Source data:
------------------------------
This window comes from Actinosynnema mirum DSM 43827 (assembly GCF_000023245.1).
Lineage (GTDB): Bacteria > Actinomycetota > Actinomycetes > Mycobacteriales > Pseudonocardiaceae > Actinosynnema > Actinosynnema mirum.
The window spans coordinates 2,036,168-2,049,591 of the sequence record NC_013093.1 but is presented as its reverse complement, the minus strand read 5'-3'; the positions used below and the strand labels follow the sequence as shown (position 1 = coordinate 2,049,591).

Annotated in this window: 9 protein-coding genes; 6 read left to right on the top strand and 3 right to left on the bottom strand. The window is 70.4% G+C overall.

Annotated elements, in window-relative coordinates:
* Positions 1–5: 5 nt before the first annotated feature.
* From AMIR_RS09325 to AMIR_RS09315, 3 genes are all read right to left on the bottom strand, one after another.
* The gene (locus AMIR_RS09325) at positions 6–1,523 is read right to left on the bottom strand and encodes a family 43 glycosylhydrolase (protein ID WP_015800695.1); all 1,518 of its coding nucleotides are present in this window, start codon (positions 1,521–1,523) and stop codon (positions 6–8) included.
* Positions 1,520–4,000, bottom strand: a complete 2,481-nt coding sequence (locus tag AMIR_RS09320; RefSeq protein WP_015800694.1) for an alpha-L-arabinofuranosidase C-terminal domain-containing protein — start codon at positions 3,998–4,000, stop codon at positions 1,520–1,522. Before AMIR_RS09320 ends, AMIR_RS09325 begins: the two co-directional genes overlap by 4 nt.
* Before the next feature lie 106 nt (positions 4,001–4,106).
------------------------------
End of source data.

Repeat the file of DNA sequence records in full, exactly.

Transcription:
This window comes from Actinosynnema mirum DSM 43827 (assembly GCF_000023245.1).
Lineage (GTDB): Bacteria > Actinomycetota > Actinomycetes > Mycobacteriales > Pseudonocardiaceae > Actinosynnema > Actinosynnema mirum.
The window spans coordinates 2,036,168-2,049,591 of the sequence record NC_013093.1 but is presented as its reverse complement, the minus strand read 5'-3'; the positions used below and the strand labels follow the sequence as shown (position 1 = coordinate 2,049,591).

Annotated in this window: 9 protein-coding genes; 6 read left to right on the top strand and 3 right to left on the bottom strand. The window is 70.4% G+C overall.

Annotated elements, in window-relative coordinates:
* Positions 1–5: 5 nt before the first annotated feature.
* From AMIR_RS09325 to AMIR_RS09315, 3 genes are all read right to left on the bottom strand, one after another.
* The gene (locus AMIR_RS09325) at positions 6–1,523 is read right to left on the bottom strand and encodes a family 43 glycosylhydrolase (protein ID WP_015800695.1); all 1,518 of its coding nucleotides are present in this window, start codon (positions 1,521–1,523) and stop codon (positions 6–8) included.
* Positions 1,520–4,000, bottom strand: a complete 2,481-nt coding sequence (locus tag AMIR_RS09320; RefSeq protein WP_015800694.1) for an alpha-L-arabinofuranosidase C-terminal domain-containing protein — start codon at positions 3,998–4,000, stop codon at positions 1,520–1,522. Before AMIR_RS09320 ends, AMIR_RS09325 begins: the two co-directional genes overlap by 4 nt.
* Before the next feature lie 106 nt (positions 4,001–4,106).